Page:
A place for well-being

Grand Hotel Kempinski High Tatras, Slovakia

The hotel "Grandhotel Kempinski High Tatras" is located on the shore of the mountain lake Strbske Pleso, a famous climatic health resort in Slovakia, at 1,350 meters surrounded by imposing mountains of the High Tatras.

Already at the end of the 19th century the aristocracy of the Austro-Hungarian Monarchy discovered this unique landscape and so in 1883 the first houses were built on the shore of the mountain lake, which gradually grew together into a building ensemble until 1923. The place and the buildings are classified as a national park of the highest category and a national cultural monument, respectively.

The complex, which had been poorly maintained during the 40 years of socialism, was in a desolate condition after a long period of neglect.
The basic concept of the reconstruction/addition of the building ensemble was the restoration of the original appearance of the historical buildings, both from the outside and from the inside, and a moderate addition to the existing facility by the addition of a spacious wellness area.
In order to convert the historic complex into the first five-star hotel in Slovakia with a wellness area, it was necessary to develop an overall concept for the logistics of the hotel, both architecturally and in terms of monument preservation as well as organizationally. In order to meet the requirements of the preservation of historical monuments, the entire inventory was assessed from a structural engineering point of view, and all historically relevant elements were examined. The focus was on leaving the valuable elements in their original state as far as possible, i.e. repairing and preserving them, or rebuilding very damaged elements/parts of the building true to detail. The roofscape, including its supporting structure, was completely renewed.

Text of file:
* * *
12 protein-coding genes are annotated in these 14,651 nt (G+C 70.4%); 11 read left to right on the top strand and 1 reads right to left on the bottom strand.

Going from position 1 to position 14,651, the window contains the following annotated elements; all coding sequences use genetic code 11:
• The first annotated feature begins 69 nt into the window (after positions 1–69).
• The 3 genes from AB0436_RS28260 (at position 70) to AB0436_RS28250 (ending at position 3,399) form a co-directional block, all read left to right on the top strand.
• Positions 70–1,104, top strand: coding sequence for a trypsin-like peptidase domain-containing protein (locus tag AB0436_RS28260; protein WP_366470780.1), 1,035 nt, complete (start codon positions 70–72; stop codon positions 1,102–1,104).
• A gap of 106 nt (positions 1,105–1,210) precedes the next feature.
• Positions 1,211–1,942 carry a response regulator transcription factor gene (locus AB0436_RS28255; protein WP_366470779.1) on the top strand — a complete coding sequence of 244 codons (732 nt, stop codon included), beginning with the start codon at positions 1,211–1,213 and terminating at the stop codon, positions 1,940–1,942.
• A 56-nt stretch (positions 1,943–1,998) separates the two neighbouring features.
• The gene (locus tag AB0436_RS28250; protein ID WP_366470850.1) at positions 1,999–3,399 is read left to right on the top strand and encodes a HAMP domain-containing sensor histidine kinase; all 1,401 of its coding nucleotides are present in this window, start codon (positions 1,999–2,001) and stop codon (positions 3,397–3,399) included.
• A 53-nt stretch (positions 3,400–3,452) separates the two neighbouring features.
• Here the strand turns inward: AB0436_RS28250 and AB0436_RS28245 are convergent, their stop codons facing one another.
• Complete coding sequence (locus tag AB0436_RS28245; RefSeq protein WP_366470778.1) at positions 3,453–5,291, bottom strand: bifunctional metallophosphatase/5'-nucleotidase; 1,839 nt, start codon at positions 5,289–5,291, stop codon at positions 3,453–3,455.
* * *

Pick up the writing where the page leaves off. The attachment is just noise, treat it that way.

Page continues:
Since the existing floor plan did not meet the requirements of a five-star hotel, the organizational flow in the hotel had to be redesigned, but with respect for the historic building structure. The most valuable rooms, such as the restaurant, conference hall and ballroom, were carefully restored and supplemented with new fixtures. 
In order to ensure the flow in the hotel, a new main entrance and a new access for deliveries were defined. Almost on the entire length of the hotel complex (200 meter) an underground connecting corridor was planned to ensure the supply of the hotel. In addition to this important measure, a large part of the existing buildings in a difficult building ground moraine was underpinned and built with a basement, thus creating the necessary capacity for storage personnel and technical rooms. The connection to the wellness area, which is partly underground, was also made via the new development. The wellness area develops largely invisibly below the ridge of the hill and only appears to the north as a slender base building; its façade opens up a magnificent panoramic view.
The architectural challenge of this task consisted of renovating the historically valuable buildings in a manner appropriate to their status as historical monuments and, with the necessary respect, restoring the original materiality and colorfulness of the buildings while at the same time complementing them with modern architecture.